Spring cleaning has taken on a new urgency this year. Heeding the Covid-19 prevention guidance from the US Centers for Disease Control and Prevention and other health authorities, people are intensely washing, dusting, and disinfecting homes and offices, with the knowledge that lives may literally depend on it.
Though the novel coronavirus is known to spread mostly through respiratory droplets (like mucus or saliva) from person to person, there’s evidence that transmission can also happen by touching infected surfaces. These include door knobs, handles, light switches, remote controls, and even iPhone screens. A new study suggests that the virus thrives on plastic or steel surfaces for days. The CDC recommends a two-step preventive measure: “cleaning of visibly dirty surfaces followed by disinfection.”
Some are taking extra precautions. Professional cleaning companies are now being deluged with requests for deep cleaning, a process that involves diving into forgotten nooks and crannies to snare dust, dirt and virus-carrying particulate.
Compared to the casual dust-up, a deep clean is an obsessive’s agenda. It means hunting for dust mites behind furniture and cabinets, addressing scum from shower heads and faucets, scrubbing inside ovens, mopping floors under rugs, and sweeping along base boards, ceilings, and window frames. It requires emptying out cupboards to clean the surfaces within. Deep cleaning adds about an extra hour per bedroom and bathroom, according Jan de la Cruz, a customer service agent at the New York-based housekeeping service Maid Marines. Absent of a health crisis, a thorough house cleaning is recommended annually, he explains.
De la Cruz tells Quartz that the pandemic has dramatically impacted their business. More clients are calling for the deep clean service or have increased the regularity of their service. On the other hand, some clients have suspended cleaning schedules for fear of letting anyone in their homes who may have come in contact with someone infected with Covid-19.
Deane McFarlane, owner of Green Elite Cleaning Services in Brooklyn, says that the phone has been ringing off the hook all week. Their 28-member cleaning crew, who service both commercial and residential spaces, now have regular briefings about the latest precautionary guidance from the CDC, he says.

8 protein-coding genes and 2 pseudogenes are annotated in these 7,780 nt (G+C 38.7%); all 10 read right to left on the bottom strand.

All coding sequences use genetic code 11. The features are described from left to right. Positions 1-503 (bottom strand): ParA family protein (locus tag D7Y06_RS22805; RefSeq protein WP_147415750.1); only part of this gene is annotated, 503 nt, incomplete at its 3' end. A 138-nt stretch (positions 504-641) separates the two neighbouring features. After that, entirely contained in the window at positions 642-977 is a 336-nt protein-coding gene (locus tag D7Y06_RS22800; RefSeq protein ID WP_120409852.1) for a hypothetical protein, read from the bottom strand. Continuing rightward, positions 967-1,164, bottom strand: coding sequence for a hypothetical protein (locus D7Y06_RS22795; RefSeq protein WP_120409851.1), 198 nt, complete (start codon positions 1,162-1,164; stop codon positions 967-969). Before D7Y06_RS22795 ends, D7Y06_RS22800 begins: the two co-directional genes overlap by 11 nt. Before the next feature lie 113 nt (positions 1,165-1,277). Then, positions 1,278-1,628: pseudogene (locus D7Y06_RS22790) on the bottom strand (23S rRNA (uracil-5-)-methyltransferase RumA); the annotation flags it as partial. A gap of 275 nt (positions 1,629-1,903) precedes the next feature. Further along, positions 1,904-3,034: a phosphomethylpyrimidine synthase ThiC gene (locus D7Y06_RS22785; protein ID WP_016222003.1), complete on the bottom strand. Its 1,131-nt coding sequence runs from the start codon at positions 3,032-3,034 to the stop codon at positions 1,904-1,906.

More than ever, cleaners are required to use disposable gloves and shoe covers. They’re disinfecting vacuum cleaners between appointments and asked to use hand sanitizers religiously. Housekeepers don’t wear hazmat suits like fumigators wielding electrostatic sprayer, but McFarlane says they’ve ordered the recommended N95 respirators for his crew. “We can’t be overly careful,” he says. “We want to keep everyone healthy, not just because our employees are like family, but also it will impact our ability to service our customers if they start getting sick.”
Cleaning is only half the chore. The CDC recommends spraying surfaces with diluted household bleach or cleaning liquids with at least 70% alcohol. The US Environmental Protection Agency has published a list of anti-microbial chemicals proven to be effective at quashing germs that can cause viral respiratory illnesses. For some offices, crews spray the solutions using an electrostatically-charged mist that adheres better to surfaces.
Maid Marines, which typically uses eco-friendly cleaning substances, says they’ve had to relax their policy against using strong chemicals because their customers are demanding them, explains de la Cruz.
Meanwhile, chemical disinfectants are on short supply across the US. Some opportunistic third-party sellers on Amazon have been caught price gouging Lysol, Clorox, and basic supplies.
On a hopeful note, the novel coronavirus is among the easiest viruses to destroy, as Consumer Reports explains. Soap and water, household bleach, isopropyl alcohol (aka rubbing alcohol) or hydrogen peroxide are effective agents in the absence of stronger chemicals.